The Food and Drug Administration ended 2018 by awarding Milliman, a health insurance consulting company, with extra resources and expedited review for a new technology. The system uses artificial intelligence and machine learning to predict the likelihood of future of opioid use disorder (OUD) diagnoses in individual patients.
Predicting “the likelihood of receiving an OUD diagnosis in the next 90 days,” Milliman’s algorithm assigns a patient a “risk score” from zero to one. In addition to Milliman, the companies HBI Solutions and MIT-IBM Watson AI Lab are among the key players predicting patients’ OUD risks.
Intended to assist in OUD prevention, the technologies could increase profit margins for health insurers—but possibly at the expense of patient agency and privacy.
Doctors could use the risk scores generated to help determine if they will continue to prescribe opioids to a patient, or even start them on the medication in the first place.
Critics are concerned that a higher risk score may “pigeonhole people without their knowledge and give doctors an excuse to keep them from ‘getting the drugs they need,’” Lorraine Possanza of the ECRI Institute told Politico.
Asked for comment on such criticism, Milliman’s spokesperson told Filter that the company had “no interest in engaging with critics.”
Product Manager Joseph Boschert, who worked on Milliman’s predictive analytics services, has suggested that risk scores will not supplant doctors’ own judgments about what their patients need. “Pain is one of those things that’s really hard to objectively measure,” he said, “and it really comes down to the prescriber and the patient relationship and figuring out what the best path forward is.”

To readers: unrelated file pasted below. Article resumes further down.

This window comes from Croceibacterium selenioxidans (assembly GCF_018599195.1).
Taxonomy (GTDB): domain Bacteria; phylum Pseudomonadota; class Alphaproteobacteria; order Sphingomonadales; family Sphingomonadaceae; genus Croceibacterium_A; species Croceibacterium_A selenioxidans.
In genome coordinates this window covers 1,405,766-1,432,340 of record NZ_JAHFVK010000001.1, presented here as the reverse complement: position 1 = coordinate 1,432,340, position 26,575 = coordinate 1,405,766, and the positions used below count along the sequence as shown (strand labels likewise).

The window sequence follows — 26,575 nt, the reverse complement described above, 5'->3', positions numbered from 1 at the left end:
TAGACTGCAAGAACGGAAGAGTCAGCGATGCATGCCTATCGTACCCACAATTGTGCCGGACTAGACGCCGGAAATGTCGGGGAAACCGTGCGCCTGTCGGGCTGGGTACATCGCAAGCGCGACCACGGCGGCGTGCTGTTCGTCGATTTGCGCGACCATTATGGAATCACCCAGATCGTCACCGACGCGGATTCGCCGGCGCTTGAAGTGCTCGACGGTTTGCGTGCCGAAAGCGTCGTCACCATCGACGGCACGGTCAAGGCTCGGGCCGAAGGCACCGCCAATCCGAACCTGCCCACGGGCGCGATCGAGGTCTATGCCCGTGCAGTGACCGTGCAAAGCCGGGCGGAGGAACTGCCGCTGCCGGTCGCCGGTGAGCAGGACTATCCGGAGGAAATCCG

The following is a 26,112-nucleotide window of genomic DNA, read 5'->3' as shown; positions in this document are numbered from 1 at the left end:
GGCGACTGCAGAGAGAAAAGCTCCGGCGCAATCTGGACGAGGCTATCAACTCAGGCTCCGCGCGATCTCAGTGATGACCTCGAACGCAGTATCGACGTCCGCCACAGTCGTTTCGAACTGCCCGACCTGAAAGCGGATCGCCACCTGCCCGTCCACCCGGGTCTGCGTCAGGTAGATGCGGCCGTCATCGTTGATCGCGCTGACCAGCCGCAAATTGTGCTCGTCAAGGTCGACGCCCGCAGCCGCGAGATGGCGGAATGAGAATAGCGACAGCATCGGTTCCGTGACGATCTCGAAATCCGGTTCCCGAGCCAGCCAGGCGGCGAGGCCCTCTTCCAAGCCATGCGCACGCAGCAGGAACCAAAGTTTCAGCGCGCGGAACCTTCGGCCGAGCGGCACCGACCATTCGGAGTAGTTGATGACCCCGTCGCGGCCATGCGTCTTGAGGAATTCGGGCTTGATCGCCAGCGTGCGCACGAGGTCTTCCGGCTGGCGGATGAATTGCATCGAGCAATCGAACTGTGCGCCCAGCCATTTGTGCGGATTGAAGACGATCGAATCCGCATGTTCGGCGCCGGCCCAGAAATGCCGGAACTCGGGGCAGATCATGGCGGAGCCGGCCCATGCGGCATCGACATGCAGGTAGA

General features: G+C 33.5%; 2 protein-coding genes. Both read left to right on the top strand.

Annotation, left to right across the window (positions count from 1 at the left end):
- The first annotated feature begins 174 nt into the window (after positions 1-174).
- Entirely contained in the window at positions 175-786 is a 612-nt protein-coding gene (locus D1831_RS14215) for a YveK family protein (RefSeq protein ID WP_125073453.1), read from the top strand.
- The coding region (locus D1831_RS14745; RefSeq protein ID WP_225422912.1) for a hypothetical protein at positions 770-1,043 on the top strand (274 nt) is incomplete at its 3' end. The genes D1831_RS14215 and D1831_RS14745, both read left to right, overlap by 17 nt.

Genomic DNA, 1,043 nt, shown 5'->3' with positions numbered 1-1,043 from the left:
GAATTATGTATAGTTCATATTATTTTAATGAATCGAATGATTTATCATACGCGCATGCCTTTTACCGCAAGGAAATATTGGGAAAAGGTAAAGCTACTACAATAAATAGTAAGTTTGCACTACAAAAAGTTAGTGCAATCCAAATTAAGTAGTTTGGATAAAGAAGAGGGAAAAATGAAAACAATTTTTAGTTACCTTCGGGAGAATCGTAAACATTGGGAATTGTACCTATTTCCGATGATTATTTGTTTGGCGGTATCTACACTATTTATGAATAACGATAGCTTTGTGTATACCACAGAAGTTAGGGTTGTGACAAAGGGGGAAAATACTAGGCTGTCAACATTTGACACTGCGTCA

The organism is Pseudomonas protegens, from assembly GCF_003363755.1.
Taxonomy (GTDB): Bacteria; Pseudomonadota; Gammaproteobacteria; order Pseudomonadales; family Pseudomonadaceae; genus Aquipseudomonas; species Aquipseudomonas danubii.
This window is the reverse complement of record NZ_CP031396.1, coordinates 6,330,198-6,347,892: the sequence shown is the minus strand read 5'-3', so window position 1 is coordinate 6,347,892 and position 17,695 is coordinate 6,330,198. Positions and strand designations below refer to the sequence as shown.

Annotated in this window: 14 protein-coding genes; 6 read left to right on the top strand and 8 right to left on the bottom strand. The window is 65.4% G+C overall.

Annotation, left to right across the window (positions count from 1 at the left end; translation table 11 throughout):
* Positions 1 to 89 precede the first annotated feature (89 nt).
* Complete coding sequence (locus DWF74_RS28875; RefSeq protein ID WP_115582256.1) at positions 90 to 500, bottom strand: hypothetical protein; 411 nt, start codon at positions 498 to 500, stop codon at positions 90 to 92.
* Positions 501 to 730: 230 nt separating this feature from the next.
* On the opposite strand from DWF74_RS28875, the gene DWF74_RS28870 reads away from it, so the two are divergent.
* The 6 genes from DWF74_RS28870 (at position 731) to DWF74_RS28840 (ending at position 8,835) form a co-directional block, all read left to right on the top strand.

But Politico’s reporting also raises concerns about how the scores are calculated in the first place.
In Milliman’s product, for example, a patient’s risk score is calculated by “considering all of their prior medical history, all of the diagnoses they’ve had and the procedures and drugs they’re taking.” Factors include “history of behavioral or mental health issues, whether that’s mood disorders or anxiety disorders, bipolar,” “chronic pain conditions,” and “certain geographic areas where it’s more socially acceptable—so a lot of the Appalachian areas, where it’s just more prevalent.”
HBI Solutions’ tech considers even more factors, using “non-medical conditions and situations like housing status, income and even zip code.”
The health claims data used by Milliman and other risk management companies to calculate risk are housed by databases such as MarketScan—and these are contentious crossroads for privacy violations. The confidentiality of a patient’s substance use disorder information was threatened by the Substance Abuse and Mental Health Services Administration in 2018. A bill sponsored and introduced in 2017 by Senator Edward J. Markey would require data brokers to provide greater transparency about the data they collect.